Poor data quality – and a lack of ability to integrate data from multiple sources – is hurting organisations at all levels. While an absence of information may be frustrating, providing users with access to information that is simply wrong can have calamitous consequences.
At a recent Information Age debate on data management, the IT director of an industrial components manufacturer recounted the embarrassment and annoyance his company had suffered having billed one customer £500,000 for a piece of equipment that was still sitting in its own warehouse. "It looked to be a good bit of business at the time – until the customer started screaming," he said.
For many organisations, poor data quality results from creating multiple records for a single piece of data – and then doing nothing to rationalise that. To illustrate that, one IT director from the hospitality industry told of his attempts to clean the company's stock data: an audit showed that the organisation seemed to have 100 different baguettes on offer because of the different descriptions users had been allowed to create. In fact, it only sells three different types, he explained.
The extent of the problem is so severe that analyst company Gartner predicts that through 2007, more than half of all data warehouse projects – where data has been collated specifically with the purpose of applying detailed, business-critical analysis to it – will have limited acceptance, or worse, be deemed outright failures, as a direct result of a lack of attention to data quality issues.
Such situations have not been helped by mergers and acquisitions. As companies come together, they produce a patchwork infrastructure, with different units running separate – and potentially incompatible – data repositories and warehouses.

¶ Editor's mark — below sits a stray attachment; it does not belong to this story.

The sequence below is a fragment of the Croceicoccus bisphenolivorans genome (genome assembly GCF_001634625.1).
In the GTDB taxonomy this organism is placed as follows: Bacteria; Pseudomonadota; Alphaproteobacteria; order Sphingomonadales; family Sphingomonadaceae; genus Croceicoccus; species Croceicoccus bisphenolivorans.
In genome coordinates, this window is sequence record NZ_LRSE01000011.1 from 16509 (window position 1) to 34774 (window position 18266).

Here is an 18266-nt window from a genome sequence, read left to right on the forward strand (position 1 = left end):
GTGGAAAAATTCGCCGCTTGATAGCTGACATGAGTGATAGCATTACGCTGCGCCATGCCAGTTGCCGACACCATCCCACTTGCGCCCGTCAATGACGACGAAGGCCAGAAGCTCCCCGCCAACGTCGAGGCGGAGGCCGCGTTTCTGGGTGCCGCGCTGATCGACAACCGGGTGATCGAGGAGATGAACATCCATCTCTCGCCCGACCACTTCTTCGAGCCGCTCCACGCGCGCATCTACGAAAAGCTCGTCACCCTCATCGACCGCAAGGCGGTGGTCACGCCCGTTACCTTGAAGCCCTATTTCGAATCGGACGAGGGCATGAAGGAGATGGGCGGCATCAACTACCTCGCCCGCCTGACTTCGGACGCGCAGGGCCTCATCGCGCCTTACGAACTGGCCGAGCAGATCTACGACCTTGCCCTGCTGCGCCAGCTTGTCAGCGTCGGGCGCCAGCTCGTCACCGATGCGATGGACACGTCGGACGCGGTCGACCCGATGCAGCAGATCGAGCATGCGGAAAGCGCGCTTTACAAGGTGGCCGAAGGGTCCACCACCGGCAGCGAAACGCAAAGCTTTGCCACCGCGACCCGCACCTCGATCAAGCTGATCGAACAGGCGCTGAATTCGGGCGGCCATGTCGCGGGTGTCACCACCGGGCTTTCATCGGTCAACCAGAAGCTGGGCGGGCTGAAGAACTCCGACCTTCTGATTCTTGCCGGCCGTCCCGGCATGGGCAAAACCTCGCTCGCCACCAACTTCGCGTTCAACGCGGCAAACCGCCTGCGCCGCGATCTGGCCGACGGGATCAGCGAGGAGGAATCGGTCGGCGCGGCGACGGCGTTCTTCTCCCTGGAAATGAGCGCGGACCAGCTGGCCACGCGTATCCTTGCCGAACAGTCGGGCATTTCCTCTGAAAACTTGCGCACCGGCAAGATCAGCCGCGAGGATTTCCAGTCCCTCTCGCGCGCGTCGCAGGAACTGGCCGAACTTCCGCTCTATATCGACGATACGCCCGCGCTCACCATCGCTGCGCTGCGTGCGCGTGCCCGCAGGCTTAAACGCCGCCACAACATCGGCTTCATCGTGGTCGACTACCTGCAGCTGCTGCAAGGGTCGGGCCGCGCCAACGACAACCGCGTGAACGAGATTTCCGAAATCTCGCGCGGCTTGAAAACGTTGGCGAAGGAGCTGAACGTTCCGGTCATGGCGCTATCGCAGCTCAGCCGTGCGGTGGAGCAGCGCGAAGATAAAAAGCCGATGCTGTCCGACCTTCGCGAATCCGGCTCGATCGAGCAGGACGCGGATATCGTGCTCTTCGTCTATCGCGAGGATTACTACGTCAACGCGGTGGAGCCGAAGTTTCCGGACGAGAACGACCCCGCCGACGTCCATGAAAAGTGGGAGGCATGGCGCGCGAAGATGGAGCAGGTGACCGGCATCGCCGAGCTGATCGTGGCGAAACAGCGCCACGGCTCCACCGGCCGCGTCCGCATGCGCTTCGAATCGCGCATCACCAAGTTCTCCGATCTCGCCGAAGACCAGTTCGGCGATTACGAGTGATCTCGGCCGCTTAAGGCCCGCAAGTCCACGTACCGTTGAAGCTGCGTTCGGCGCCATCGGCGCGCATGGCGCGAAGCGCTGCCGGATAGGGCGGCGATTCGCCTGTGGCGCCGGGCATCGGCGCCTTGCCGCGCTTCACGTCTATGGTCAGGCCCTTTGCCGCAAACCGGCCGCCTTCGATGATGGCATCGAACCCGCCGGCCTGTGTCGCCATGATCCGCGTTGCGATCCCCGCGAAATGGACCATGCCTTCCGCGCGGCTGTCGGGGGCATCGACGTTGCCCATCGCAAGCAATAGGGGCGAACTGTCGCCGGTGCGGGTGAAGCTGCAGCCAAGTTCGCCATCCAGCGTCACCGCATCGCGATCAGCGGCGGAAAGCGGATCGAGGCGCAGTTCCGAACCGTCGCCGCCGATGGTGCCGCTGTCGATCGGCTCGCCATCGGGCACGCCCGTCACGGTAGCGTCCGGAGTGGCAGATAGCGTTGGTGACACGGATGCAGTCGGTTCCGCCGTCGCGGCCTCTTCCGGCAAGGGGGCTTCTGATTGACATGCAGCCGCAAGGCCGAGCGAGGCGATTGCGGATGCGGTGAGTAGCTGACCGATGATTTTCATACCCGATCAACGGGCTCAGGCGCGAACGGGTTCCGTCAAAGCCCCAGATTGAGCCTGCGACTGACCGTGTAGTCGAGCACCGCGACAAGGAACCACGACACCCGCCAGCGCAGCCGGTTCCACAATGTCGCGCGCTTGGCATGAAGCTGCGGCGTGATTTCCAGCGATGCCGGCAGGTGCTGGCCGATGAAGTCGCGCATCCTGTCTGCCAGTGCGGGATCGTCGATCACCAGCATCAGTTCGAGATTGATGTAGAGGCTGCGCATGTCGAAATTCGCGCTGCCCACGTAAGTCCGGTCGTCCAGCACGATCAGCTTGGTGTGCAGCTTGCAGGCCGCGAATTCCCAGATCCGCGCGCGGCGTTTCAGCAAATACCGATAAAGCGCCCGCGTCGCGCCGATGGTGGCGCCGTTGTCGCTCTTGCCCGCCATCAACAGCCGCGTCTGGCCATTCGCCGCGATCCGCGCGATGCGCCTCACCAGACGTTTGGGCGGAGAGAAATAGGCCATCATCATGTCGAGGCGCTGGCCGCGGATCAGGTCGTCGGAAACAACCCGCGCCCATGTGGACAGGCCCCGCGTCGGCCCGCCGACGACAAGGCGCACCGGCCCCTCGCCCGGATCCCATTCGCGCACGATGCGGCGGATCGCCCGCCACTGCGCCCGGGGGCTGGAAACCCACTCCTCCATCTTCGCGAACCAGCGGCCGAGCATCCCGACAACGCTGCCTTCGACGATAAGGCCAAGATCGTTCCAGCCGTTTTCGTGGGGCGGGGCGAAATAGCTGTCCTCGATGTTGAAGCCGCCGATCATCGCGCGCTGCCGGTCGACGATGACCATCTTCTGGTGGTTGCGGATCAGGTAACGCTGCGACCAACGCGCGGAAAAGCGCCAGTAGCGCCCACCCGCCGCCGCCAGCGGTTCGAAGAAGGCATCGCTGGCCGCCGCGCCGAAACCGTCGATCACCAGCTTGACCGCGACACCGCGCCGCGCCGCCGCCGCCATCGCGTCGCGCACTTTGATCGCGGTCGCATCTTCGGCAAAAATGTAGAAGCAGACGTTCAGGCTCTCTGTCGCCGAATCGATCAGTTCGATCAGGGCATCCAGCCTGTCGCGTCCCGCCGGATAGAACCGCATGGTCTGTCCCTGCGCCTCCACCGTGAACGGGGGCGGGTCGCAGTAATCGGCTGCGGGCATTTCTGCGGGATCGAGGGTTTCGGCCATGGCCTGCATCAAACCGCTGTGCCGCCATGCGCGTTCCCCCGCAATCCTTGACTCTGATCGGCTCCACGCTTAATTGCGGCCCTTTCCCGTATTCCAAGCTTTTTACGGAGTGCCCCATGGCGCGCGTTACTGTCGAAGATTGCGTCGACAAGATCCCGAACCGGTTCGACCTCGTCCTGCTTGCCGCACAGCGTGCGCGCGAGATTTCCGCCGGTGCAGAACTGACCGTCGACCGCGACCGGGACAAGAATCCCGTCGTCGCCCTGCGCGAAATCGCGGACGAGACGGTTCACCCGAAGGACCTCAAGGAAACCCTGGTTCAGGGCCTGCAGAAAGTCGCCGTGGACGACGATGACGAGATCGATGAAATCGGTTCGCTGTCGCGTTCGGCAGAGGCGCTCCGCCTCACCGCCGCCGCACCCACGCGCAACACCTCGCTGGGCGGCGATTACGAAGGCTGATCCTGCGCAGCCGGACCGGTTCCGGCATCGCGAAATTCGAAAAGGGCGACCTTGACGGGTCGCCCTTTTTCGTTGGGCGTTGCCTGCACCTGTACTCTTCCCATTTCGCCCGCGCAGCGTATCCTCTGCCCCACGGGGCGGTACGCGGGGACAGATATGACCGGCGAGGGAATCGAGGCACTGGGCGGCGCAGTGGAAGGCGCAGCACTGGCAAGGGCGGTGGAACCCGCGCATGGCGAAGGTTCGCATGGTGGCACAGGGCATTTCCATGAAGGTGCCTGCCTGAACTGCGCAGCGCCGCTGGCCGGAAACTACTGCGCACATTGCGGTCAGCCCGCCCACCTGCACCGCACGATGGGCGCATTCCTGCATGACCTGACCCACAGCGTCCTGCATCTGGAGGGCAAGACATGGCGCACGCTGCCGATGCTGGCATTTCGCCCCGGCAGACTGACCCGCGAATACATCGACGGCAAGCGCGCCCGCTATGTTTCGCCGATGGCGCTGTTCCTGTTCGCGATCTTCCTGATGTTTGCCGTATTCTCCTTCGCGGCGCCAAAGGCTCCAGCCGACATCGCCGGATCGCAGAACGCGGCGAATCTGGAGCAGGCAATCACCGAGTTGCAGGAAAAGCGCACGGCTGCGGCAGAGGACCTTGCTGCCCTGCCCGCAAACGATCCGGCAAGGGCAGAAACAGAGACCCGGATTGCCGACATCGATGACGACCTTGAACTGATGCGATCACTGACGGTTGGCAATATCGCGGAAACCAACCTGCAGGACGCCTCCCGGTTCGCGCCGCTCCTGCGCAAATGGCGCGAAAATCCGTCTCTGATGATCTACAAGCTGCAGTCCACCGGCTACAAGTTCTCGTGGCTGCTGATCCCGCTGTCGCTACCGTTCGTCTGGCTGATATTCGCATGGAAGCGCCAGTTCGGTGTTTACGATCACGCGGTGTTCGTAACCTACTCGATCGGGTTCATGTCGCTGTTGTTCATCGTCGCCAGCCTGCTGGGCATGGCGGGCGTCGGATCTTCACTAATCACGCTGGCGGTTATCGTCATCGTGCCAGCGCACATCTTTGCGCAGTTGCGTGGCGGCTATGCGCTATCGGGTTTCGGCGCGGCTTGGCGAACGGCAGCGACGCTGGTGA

But it is not just those businesses that have had to cope with M&A that find themselves with ‘stove pipes' of data: often departmental independence is sufficient to foster the creation of different databases and the zealous protection of those as divisional assets.
"Poor data quality costs business money whichever way you look at it – failure to retain customers, lost productivity, faulty business decisions and an inability to achieve results from expensive investments in technology and infrastructure," says Jeremy Duggan, northern European sales director at Ascential (now part of IBM's information management unit) which sponsored the lunch.
Banking giant Lloyds TSB put a figure on poor data quality, estimating the problem cost the business some £200 million to resolve.
But whereas some businesses were prepared to live with the pain of having poor quality data, increasingly stringent financial regulations are imposing greater discipline. "Proving compliance can be extremely difficult if the data your decisions rest on is inaccurate," says Duggan. The Sarbanes-Oxley regulations from the US have jolted many business executives out of their apathy.
The assistant vice president of an international financial services group explained it had instigated a company wide review of how data was stored and managed across the globe: "We decided that data had to be of uniform quality across the organisation – that was a big wake-up call for some areas."